6. A system for-identifying the presence of an elongated movable vehicle at a particular station on a roadway including in combination, transmitter means having an antenna positioned in said roadway, receiver means having an antenna positioned in said roadway and spaced from said transmitter antenna by a distance no greater than the length'of said vehicle, a pair of tuned coupling loops carried by. said vehicle with one of said loops being positioned adjacent the front of said vehicle and the other one of said loops positioned adjacent the rear thereof, and with said loops having the same spacing as said antennas so that as said vehicle traverses said roadway one of said loops is positioned over said transmitter antenna at the same time the other of said loops is positioned over said receiver antenna, and means interconnecting said loops so that a signal radiated by said transmitter means is applied through said coupled loops to said receiver means.

7. A system inaccordance with claim 6 further including means associated with said receiver means for producing a signal having predetermined characteristics for identifying said station.

8. A system in accordance with claim 6 wherein said transmitter means includes means for producing signals having predetermined characteristics for identifyingsaid station.

9. A system in accordance with claimfiwherein said interconnecting means includes means for imparting a special characteristic to the signal applied therethrough for identifying said Vehicle.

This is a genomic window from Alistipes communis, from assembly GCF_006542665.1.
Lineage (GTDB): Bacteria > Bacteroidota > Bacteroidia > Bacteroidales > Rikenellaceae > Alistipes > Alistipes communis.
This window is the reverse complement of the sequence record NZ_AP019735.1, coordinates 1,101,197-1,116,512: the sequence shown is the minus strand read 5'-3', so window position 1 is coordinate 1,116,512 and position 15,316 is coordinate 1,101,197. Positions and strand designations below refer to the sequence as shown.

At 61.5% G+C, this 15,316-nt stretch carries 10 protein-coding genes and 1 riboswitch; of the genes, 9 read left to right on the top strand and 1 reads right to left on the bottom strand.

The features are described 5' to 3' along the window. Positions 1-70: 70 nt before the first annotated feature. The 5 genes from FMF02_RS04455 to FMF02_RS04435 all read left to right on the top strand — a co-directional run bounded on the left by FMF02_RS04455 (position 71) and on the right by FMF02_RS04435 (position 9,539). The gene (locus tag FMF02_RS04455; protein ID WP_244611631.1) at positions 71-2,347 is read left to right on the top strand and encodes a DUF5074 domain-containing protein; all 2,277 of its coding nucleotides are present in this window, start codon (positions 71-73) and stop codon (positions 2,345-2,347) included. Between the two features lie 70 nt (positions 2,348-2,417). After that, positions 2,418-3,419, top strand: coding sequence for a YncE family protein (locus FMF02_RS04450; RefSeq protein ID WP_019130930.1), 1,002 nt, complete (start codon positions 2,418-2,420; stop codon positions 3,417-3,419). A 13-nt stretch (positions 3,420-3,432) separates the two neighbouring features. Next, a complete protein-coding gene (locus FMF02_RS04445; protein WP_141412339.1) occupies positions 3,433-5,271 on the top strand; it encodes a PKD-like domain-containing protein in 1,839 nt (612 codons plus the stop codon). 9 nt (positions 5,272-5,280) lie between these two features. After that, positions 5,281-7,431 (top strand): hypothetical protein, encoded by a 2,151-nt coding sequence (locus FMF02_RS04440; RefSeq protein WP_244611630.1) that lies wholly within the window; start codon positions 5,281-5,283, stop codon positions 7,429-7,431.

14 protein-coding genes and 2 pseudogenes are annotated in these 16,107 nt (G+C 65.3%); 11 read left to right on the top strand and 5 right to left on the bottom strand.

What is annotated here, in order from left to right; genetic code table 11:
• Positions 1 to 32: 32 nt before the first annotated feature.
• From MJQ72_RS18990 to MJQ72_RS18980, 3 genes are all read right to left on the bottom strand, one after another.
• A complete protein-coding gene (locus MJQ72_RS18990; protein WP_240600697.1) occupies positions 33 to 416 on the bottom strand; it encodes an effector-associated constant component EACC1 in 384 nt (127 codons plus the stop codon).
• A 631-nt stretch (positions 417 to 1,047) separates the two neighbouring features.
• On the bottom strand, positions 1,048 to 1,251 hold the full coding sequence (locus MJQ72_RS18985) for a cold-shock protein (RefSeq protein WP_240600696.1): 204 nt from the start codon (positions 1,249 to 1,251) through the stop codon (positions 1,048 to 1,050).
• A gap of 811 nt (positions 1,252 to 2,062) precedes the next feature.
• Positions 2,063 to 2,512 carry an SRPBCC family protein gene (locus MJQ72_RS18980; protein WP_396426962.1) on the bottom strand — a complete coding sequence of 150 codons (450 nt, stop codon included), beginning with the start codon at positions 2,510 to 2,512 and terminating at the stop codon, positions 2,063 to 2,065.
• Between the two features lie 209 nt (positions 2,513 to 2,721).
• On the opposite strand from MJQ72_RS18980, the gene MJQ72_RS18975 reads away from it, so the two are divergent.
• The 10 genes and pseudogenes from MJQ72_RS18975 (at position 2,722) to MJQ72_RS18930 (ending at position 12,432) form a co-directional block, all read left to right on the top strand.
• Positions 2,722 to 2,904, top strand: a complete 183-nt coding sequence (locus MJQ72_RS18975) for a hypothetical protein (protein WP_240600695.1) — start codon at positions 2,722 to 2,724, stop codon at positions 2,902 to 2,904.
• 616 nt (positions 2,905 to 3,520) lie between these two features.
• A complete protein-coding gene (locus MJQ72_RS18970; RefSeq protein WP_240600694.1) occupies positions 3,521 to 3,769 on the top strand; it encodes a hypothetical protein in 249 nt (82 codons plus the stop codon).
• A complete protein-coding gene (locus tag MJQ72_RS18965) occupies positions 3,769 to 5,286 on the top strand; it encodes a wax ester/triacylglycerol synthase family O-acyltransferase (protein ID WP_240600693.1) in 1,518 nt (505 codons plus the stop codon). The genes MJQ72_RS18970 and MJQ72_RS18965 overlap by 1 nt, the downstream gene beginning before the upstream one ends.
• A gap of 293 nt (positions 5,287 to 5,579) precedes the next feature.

10. A system in accordance with claim 6 wherein said interconnecting means includes means for imparting a special characteristic to the signal applied therethrough and received by said receiver means for identifying said vehicle, and further including means associated with said receiver means for producing a signal having predetermined characteristics for identifying said station, and means for combining said signal from said receiver means and said signal from said associated means for providing a composite signal identifying both said vehicle and said station.

- DANIEL E. NOBLE.

REFERENCES CITED The following references are of record in the file of this patent:

Patent Citations
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Referenced by
Citing PatentFiling datePublication dateApplicantTitle
US2753550 *Mar 3, 1951Jul 3, 1956Westinghouse Air Brake CoVehicle reporting systems
US2817012 *Feb 20, 1952Dec 17, 1957Gen Railway Signal CoInductive control system for railroads
US3092829 *Jun 28, 1960Jun 4, 1963Gen Precision IncInterrogator-responder signalling system
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US3478344 *Jun 21, 1965Nov 11, 1969Ralph K SchwitzgebelBehavioral supervision system with wrist carried transceiver
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Classifications
U.S. Classification340/933, 342/42, 370/302, 340/994, 246/63.00R, 455/41.1
International ClassificationG08G1/127
Cooperative ClassificationG08G1/127
European ClassificationG08G1/127